On a separate but related note, it's time to tell the truth about how M2 lost his original 17" stock rims and had them replaced with his first set of 15" sports rims. It was CNY 2015. On my way to work early in the morning, I made my usual U-turn towards the CTE. Sitting in the shotgun seat was a bottle of the wife's handmade CNY cookies intended for E. As I was making the turn, inertia caused the bottle to fall off its perch. I tried to catch it but in so doing, took my eyes off the road. Instead of straightening out, I kept the steering wheel on the turn. M2 mounted the central divider with a nasty bump, causing me to look up. It was horrific to see the metal railing just centimeters from my front grill. While thinking "this is it...!", I immediately yanked the wheel left. M2 responded instantly, barely avoiding disaster. The folks at the bus stop probably assumed that a stupid driver had fallen asleep at the wheel. Anyway, the initial bump tore my right front tyre, but I was still able to limp to the nearest service station. The rest of the story I'd already posted. Today, if anyone's curious about the car-shaped hole in the bushes of the central divider, yep, my bad.

Wednesday, January 17, 2018

Another set of wheels

Done it again. M2's getting to be 9 soon. Thought it a good idea to visit the Motor Show last weekend. Got a call today congratulating me on a successful COE bid.

That escalated quickly!

Monday, November 20, 2017

Old timer, meet new timepiece

Just arrived: my new wristpiece. As the box says, it's a Ticwatch with full Android Wear functionality.

Unboxing, the product bears a large display for which I am grateful. It has only one Home button on the left, but who needs more buttons when every other control you need is on the touchscreen?

The display is bright and clearly visible, and a relief as I am so used to squinting at my previous display, these eyes not being what they used to be. This model is the Ticwatch S, which means it comes with a lot of health apps, "S" being for "sports". One more thing to nag at me daily to get my 10K steps in. Other items in the box are a screen protector and a nifty pair of charging cables. I guess the future is here. If you see me talking to my wrist, I'm actually asking Google Assistant to take a note, make an appointment, direct me to a location, or text so-and-so.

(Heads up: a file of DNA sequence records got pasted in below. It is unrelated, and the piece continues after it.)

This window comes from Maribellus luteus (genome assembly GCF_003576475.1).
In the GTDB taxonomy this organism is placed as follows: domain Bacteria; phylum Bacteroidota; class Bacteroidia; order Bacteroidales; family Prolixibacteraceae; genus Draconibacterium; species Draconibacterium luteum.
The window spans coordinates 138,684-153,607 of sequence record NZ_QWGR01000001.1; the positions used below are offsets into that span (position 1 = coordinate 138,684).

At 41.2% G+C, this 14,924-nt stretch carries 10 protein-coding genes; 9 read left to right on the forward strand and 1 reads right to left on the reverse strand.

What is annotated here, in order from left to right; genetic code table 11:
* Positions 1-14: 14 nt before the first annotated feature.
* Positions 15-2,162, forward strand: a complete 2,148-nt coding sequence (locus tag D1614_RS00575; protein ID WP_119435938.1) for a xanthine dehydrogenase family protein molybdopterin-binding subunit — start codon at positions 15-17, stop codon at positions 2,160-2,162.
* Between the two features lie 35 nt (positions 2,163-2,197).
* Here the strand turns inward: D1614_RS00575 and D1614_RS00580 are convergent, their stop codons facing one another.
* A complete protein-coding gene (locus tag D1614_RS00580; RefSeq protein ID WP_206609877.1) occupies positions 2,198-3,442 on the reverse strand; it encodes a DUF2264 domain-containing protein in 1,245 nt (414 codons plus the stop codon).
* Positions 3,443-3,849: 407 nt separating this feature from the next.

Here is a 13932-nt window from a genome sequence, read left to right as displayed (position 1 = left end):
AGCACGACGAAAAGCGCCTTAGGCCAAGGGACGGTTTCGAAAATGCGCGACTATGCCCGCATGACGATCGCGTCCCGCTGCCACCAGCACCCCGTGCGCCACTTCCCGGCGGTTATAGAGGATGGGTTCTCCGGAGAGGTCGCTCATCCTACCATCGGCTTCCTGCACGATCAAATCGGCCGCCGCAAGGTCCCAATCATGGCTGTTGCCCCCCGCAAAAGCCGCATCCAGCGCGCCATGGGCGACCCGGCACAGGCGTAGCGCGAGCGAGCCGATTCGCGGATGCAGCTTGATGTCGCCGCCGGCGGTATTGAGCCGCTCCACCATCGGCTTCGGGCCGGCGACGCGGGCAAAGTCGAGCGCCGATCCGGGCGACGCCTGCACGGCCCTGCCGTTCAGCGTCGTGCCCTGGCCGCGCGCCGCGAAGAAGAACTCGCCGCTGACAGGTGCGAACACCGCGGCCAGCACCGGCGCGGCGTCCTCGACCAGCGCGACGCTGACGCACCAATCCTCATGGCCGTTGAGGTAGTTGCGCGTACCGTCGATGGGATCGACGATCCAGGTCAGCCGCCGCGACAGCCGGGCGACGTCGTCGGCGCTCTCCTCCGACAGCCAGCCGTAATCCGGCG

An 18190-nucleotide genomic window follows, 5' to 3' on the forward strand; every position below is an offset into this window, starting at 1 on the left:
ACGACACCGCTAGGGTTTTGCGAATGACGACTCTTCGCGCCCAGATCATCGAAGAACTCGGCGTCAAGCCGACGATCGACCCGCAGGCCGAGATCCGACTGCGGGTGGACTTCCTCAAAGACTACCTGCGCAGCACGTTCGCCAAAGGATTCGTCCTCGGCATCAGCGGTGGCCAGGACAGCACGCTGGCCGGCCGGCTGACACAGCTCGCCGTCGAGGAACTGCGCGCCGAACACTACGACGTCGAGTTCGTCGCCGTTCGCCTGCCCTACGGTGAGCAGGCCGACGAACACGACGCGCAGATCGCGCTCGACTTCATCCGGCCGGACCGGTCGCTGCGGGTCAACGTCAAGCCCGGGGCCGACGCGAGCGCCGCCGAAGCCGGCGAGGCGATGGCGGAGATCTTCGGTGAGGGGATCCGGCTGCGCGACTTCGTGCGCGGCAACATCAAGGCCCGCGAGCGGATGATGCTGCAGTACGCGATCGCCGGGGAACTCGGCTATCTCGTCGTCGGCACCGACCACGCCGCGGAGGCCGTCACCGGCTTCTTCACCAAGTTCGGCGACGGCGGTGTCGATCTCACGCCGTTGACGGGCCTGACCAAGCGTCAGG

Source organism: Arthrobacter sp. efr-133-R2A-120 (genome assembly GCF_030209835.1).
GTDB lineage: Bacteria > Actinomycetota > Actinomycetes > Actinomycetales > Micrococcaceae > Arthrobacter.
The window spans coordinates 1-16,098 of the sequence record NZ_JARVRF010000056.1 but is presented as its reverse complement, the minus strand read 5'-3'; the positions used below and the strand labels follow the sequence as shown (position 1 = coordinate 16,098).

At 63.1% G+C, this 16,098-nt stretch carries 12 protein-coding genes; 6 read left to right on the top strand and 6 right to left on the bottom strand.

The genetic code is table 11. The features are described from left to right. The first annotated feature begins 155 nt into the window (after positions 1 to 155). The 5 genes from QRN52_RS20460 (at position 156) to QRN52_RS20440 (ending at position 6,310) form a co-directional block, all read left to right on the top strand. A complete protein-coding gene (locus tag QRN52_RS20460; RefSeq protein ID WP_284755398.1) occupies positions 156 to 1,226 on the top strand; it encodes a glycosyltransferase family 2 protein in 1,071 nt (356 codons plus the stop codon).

Meantime, My old Pebble Time must have known he was soon to be replaced. Still perfectly functional, it really wasn't his time. But since his parent company got sold away, I needed to find a reliable replacement -- I just didn't expect the Ticwatch to be delivered so soon. Anyway, over the weekend, I suffered a careless misstep and fell head first into a parked bicycle. But most of the damage went to the old Pebble Time, with the now severely scratched faceplate. Guess it's his way of saying he will always be mine, now that I can't sell him off or give him away any more. I'll keep him paired with my old Note 5. Relics of yesteryear.